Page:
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The geography of protest

Port of Olympia bannerOn the matter of military, the Puget Sound area is a peculiarity. Parts of it are home to big military bases (at Fort Lewis, Bremerton and others) and are strongly pro-military. Other parts of it was strongly pacifist. (The split very much carries over into politics too.) The peculiarity is in how seldom the two have smashed up against each other.

The biggest reason, it seems, is geography: The two sides of the Puget occupy different, even if adjoining, pieces of turf. Which helps explain the emotional explosion at Olympia this week.

You don’t see much by way of anti-war protests over at Bremerton, a major Nevy center. Nor much on the south side of Tacoma, where Fort Lewis is located – and a lot of troops have shipped out from Fort Lewis to Iraq. On the other hand, you don’t see a lot of military presence in central Seattle, where a lot of anti-war feeling in the region is based. Or in Olympia, where Evergreen State College has been an anchor for anti-war passion in the area.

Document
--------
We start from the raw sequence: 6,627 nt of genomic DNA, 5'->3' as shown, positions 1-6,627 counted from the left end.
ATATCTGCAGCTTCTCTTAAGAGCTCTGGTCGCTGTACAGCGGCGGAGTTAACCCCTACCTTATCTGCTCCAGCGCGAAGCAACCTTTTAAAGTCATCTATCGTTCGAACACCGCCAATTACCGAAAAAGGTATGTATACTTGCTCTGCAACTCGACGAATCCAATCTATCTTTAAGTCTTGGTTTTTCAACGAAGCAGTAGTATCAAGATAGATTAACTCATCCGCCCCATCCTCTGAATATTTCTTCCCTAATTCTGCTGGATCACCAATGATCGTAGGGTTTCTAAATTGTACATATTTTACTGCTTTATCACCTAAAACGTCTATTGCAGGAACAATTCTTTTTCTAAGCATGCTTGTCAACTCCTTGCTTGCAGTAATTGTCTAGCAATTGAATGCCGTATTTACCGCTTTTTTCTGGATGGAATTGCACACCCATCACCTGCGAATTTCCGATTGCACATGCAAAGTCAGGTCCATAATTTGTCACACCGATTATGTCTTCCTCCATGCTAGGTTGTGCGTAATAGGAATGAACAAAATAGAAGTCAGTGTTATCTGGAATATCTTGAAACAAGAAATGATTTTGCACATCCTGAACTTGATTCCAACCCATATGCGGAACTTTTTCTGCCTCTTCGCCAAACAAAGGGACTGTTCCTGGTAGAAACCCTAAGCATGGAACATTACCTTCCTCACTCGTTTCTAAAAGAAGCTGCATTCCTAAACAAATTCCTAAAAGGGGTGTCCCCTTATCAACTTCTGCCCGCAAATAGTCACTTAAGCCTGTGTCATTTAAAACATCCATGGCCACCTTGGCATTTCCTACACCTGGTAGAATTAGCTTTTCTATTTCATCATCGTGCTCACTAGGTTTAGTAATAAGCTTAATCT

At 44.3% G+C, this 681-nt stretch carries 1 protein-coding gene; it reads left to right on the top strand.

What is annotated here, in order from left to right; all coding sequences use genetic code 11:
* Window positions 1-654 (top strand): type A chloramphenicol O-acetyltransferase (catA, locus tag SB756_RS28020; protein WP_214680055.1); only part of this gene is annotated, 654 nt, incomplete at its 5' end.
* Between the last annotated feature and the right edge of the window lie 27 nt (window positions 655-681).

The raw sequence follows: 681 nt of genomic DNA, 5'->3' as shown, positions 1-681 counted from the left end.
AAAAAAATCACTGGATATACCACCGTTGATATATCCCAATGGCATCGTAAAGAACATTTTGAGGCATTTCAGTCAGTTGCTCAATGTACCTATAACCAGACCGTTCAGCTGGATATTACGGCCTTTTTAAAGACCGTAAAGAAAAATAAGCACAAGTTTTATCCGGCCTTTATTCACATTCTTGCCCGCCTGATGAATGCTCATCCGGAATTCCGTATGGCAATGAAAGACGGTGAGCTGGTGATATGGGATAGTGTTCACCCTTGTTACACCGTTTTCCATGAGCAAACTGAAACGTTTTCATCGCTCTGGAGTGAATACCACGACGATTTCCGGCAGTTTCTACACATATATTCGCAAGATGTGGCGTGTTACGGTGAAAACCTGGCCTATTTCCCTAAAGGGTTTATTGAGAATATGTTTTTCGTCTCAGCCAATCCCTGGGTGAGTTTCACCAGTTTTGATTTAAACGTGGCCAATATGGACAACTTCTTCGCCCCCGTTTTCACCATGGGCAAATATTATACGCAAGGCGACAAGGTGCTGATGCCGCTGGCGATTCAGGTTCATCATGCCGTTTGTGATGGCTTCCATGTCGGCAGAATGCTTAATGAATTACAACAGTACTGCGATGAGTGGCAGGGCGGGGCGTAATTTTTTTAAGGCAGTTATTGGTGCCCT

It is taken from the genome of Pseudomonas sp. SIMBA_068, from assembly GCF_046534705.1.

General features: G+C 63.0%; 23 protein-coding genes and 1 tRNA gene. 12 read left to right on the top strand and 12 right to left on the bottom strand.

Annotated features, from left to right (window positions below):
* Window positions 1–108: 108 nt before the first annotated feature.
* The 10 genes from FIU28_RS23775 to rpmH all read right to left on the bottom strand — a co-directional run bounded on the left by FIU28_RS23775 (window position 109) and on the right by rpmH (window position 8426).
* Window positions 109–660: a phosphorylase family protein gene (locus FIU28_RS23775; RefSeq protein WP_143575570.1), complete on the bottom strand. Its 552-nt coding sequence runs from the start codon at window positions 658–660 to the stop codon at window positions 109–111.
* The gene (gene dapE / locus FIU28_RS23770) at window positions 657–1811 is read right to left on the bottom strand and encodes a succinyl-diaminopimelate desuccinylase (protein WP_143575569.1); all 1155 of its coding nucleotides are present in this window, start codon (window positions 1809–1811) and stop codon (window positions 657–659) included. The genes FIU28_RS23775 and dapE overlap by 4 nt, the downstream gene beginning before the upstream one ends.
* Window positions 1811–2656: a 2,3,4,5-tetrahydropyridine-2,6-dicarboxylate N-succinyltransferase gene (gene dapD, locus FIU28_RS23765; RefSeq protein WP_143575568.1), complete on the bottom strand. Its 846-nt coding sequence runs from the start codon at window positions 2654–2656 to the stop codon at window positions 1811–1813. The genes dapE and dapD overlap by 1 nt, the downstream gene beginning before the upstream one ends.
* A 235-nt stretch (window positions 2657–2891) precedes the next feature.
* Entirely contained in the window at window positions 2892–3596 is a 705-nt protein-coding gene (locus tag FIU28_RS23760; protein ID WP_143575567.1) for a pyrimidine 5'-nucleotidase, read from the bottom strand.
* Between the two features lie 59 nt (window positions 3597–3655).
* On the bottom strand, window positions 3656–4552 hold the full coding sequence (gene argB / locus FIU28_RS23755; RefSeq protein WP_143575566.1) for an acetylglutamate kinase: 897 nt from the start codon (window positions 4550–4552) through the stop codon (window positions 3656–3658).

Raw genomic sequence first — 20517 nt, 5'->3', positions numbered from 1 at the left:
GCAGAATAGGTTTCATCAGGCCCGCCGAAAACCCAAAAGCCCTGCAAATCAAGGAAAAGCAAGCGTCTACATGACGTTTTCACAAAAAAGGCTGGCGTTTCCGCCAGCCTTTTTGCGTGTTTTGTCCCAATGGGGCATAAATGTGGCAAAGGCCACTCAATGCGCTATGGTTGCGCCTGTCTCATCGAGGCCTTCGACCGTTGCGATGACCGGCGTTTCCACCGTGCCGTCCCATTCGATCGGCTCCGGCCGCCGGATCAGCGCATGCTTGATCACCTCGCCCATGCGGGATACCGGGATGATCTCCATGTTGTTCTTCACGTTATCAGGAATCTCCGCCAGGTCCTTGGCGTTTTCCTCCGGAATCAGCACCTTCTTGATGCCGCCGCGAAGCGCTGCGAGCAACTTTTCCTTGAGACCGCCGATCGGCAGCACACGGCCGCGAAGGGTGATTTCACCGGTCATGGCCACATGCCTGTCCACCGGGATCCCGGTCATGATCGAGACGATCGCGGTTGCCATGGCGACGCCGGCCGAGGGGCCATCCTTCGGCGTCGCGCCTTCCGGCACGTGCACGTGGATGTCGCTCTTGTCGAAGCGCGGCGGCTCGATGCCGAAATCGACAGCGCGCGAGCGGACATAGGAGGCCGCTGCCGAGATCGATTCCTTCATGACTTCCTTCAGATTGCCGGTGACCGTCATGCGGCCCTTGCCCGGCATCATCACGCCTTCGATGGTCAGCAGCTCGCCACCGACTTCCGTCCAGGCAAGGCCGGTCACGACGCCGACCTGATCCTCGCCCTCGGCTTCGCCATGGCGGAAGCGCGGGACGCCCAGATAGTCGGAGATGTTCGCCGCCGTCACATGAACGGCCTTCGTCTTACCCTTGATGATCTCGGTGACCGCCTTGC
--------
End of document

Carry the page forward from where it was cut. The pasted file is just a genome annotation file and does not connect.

That is, until recently. A couple of years back, the commissioners setting policy for the Port of Olympia decided to accept military shipments – to and from the port – which they hadn’t until then for about a decade. For most yers past, the military has relied on the Port of Tacoma for its shipping, and it still does, but volume going in and out of the area has increased. And from a scheduling standpoint, there’s sense in having two ports available rather than one.

And so, when the military have shown up at the port in the last couple of weeks, so have Olympia’s anti-war protesters. The emotional levels have gotten ratcheted up, and pepper spray has been deployed. The results aren’t wonderful news for anyone involved.

But they do raise a question for the protesters. Why are shipments from the Port of Tacoma, 30 miles away, okay, but much smaller shipments at Olympia are not? Does one set of rules apply for one’s hometown, and another for the city down the road?

Evidently, since that could explain why the Puget Sound hasn’t experienced more collisions up to now.

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